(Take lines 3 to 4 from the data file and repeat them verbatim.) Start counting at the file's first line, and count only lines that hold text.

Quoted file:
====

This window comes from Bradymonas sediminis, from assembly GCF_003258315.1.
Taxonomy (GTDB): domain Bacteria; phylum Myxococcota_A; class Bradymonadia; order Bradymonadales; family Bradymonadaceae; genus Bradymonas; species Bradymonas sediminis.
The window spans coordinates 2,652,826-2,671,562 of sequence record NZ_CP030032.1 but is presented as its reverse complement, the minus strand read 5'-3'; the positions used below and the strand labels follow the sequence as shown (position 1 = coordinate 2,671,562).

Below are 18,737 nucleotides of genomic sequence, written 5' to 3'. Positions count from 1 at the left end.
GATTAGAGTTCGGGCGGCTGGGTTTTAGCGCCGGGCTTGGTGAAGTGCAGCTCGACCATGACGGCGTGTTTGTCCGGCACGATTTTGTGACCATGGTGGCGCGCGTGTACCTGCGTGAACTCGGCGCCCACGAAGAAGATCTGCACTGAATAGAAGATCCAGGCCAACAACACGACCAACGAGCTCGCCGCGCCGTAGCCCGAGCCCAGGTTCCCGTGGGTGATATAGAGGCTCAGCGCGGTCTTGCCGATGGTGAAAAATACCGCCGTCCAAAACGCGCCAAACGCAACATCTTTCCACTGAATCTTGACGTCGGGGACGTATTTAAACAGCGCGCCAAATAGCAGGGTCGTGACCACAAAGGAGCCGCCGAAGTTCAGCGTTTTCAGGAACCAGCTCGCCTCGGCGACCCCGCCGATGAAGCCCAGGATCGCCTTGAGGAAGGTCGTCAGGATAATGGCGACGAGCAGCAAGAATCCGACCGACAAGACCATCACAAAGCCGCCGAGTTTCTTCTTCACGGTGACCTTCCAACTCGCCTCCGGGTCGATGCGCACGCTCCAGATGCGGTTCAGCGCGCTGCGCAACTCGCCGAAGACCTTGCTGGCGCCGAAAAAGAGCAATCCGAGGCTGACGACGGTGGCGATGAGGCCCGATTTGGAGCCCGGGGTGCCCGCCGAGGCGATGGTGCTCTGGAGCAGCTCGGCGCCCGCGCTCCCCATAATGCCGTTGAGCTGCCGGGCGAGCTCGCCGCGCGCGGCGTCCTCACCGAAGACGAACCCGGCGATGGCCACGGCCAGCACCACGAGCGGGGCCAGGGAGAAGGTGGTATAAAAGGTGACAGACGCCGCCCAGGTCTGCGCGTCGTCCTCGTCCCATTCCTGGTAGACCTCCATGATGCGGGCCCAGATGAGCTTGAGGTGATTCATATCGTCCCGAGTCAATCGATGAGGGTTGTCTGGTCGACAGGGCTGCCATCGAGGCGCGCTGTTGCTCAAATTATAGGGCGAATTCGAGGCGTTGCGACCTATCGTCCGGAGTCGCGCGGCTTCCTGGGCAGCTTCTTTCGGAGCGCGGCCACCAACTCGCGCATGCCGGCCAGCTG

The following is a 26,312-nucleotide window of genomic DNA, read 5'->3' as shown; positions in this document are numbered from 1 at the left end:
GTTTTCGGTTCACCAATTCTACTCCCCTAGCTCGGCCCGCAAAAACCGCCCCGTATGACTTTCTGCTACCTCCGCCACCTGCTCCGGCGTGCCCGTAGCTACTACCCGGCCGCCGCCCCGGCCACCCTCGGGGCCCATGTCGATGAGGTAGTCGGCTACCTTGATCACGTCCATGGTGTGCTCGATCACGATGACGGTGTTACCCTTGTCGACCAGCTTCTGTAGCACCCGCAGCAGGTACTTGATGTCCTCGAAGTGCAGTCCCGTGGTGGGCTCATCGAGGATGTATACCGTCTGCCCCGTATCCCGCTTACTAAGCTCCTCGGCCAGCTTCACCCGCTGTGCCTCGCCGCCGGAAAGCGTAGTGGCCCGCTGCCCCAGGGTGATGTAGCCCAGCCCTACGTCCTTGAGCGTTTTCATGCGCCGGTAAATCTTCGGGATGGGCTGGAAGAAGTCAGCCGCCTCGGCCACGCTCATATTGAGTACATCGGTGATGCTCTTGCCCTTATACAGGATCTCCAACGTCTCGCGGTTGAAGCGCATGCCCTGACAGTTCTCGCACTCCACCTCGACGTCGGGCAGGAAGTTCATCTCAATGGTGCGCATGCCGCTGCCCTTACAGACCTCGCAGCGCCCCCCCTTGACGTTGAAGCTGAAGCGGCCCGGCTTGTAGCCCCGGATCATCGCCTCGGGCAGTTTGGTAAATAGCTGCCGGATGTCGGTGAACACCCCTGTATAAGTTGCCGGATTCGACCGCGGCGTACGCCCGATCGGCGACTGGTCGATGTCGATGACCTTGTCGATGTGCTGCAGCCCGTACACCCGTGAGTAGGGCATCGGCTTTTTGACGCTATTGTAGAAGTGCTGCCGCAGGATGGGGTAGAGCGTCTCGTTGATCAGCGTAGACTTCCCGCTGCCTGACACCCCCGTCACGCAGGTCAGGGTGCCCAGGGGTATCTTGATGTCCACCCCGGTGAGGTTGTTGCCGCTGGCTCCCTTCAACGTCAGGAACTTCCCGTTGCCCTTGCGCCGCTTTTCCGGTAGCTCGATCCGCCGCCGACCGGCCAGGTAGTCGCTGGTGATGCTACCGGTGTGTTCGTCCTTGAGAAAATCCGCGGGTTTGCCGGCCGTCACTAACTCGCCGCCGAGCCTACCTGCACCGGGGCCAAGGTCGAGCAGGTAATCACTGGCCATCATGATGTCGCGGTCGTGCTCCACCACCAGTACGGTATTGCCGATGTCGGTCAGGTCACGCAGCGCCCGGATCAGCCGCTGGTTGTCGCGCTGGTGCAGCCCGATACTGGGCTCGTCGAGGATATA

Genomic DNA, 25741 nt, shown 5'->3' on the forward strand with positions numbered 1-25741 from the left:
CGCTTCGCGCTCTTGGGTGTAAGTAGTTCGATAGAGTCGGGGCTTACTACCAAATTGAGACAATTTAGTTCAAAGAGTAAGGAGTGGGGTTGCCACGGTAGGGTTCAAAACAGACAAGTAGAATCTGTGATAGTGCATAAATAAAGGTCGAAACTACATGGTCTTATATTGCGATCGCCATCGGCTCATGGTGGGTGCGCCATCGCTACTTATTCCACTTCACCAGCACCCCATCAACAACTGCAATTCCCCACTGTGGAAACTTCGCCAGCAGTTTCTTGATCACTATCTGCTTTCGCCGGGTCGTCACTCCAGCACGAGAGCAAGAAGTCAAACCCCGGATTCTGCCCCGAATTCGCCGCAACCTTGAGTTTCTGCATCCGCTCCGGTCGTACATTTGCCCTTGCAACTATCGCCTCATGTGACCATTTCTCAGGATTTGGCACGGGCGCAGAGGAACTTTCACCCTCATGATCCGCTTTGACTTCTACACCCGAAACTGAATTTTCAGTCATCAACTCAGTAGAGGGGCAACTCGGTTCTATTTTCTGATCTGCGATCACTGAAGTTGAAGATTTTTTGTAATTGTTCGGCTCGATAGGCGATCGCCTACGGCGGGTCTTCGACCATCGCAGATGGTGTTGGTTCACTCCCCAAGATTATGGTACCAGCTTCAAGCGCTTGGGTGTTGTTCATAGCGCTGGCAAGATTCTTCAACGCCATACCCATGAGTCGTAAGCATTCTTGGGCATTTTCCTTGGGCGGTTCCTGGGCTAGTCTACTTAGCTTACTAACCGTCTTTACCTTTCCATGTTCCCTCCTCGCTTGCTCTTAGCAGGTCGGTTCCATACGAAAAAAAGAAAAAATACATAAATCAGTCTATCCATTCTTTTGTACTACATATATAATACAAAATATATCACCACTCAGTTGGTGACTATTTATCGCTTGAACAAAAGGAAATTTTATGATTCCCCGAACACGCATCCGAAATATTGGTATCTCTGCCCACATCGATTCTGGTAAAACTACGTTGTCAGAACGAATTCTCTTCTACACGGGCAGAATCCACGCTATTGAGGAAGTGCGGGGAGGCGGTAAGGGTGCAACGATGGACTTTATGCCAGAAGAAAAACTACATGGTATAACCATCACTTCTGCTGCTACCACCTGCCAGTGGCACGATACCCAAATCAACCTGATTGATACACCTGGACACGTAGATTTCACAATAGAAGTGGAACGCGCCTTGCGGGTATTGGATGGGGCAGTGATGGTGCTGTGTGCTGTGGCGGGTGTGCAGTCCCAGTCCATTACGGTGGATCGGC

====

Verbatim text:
The window spans coordinates 2,652,826-2,671,562 of sequence record NZ_CP030032.1 but is presented as its reverse complement, the minus strand read 5'-3'; the positions used below and the strand labels follow the sequence as shown (position 1 = coordinate 2,671,562).

Below are 18,737 nucleotides of genomic sequence, written 5' to 3'. Positions count from 1 at the left end.